As the sweltering summer heat starts to fade and the relief of fall starts to settle in, residents of Cedar Rapids start preparing their homes and yards for the winter. For many, that leads to the question of whether they ought to cover their outdoor air conditioning unit for the winter.
While it may seem like a great idea, in reality there are multiple reasons why you shouldn’t cover your AC unit in the winter. On top of not being needed, covering your outdoor air conditioning equipment can even cause problems.
Here, the professionals at Ilten's share five reasons why covering your air conditioner doesn’t need to be on your fall to-do list and what you should do instead.
1. Your AC Unit Isn’t Damaged by Snow
Outside AC units are built to withstand harsh weather conditions like snow in the wintertime. These systems are built with solid materials and components that can handle the outdoor elements without damage. The coils and fins of the unit are constructed to resist corrosion, and the housing is designed to protect the internal components from moisture and debris.
2. Covering Your Air Conditioner Can Cause Mold
One of the reasons you should not cover your outdoor air conditioning equipment in the cold months is because doing so can trap moisture—which is definitely not what you want in your outdoor unit. That’s because allowing moisture to collect inside the unit creates the perfect conditions for mold and mildew to spread.
Mold and mildew not only have a bad smell, but they can also pose health risks, especially for household residents with respiratory issues or allergies. Plus, the unwanted moisture can corrode the internal components of the AC unit.
Rather than covering the unit, instead make sure the unit has proper drainage and keep the area around the unit free of debris, allowing for efficient airflow and preventing moisture buildup.
3. A Covered Air Conditioner Can Attract Animals
Human beings aren’t the only ones who prepare for winter. Animals that live around your home are also hunting for a warm, cozy place to hide out for the wintry months. For many animals, a covered air conditioner is an ideal winter home.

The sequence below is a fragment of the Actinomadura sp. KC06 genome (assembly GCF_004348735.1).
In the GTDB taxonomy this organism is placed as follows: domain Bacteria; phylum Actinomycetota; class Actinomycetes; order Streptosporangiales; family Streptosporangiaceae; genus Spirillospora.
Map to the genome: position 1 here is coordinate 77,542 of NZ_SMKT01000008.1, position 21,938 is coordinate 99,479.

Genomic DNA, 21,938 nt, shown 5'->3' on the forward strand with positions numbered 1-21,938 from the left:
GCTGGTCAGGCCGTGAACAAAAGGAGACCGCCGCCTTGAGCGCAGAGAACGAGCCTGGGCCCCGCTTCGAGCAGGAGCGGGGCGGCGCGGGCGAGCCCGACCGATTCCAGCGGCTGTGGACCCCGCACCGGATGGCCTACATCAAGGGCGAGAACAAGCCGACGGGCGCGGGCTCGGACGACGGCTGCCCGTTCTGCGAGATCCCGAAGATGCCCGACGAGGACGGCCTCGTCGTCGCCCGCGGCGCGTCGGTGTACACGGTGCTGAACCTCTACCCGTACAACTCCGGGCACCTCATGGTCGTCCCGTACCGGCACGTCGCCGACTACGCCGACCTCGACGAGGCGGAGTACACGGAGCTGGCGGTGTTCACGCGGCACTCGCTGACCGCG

Birds, mice, chipmunks and even rats frequently make nests inside covered air conditioners. Animals living in a covered air conditioner can cause several problems. Rodents can chew through wires, insulation and other connections, causing damage that may require pricey repairs. Debris animals bring into the AC to make themselves a warm and comfortable home can impair airflow and ventilation, lowering the efficiency of the appliance and potentially causing it to overheat. In addition, animal droppings can result in unsanitary conditions and potent odors.
Leaving your air conditioner uncovered helps dissuade creatures, because an uncovered AC offers less shelter from cold weather than a covered unit. That’s better for your air conditioner—and leaves you with less mess to pick up and things to repair once the snow melts.
4. Covering Your Air Conditioner Restricts Airflow
Another reason you shouldn't cover your air conditioning equipment in the winter is because a cover restricts airflow through the unit. Proper airflow is crucial for the AC system because it facilitates heat exchange and allows the unit to cool efficiently. When airflow is reduced, the system has to work harder to achieve the desired temperature, resulting in increased energy consumption and strain on the components.
In addition, if you turn on your AC without knowing that the exterior unit is covered or because you simply forgot, it could result in a range of problems. One issue is that the shortage of appropriate airflow could cause the compressor to overheat, leading to its failure or damage. That’s why it is necessary to ensure the outdoor unit has no barriers and is not covered to maintain optimal airflow.
5. AC Maintenance Works Better Than Covering Your Air Conditioner
The bottom line is, it's lots more effective to do a little maintenance for your air conditioner than to cover your outdoor AC unit.
There are numerous key maintenance tasks you should prioritize to ensure maximum function and longevity of your AC unit. First, it’s smart to inspect your outdoor AC unit regularly and remove any debris such as leaves, small branches and dirt to allow proper airflow. Second, examine and clean the coils, fins and filters to make sure there isn't any dirt and dust buildup that would prevent efficient heat exchange or airflow.
Regular air conditioning maintenance not only improves efficiency, but it also helps extend the unit's life span, lowers energy consumption and prevents costly repairs. Rather than using a cover, committing time and effort into routine air conditioning maintenance is a proactive approach that can greatly benefit your entire HVAC system in the long run.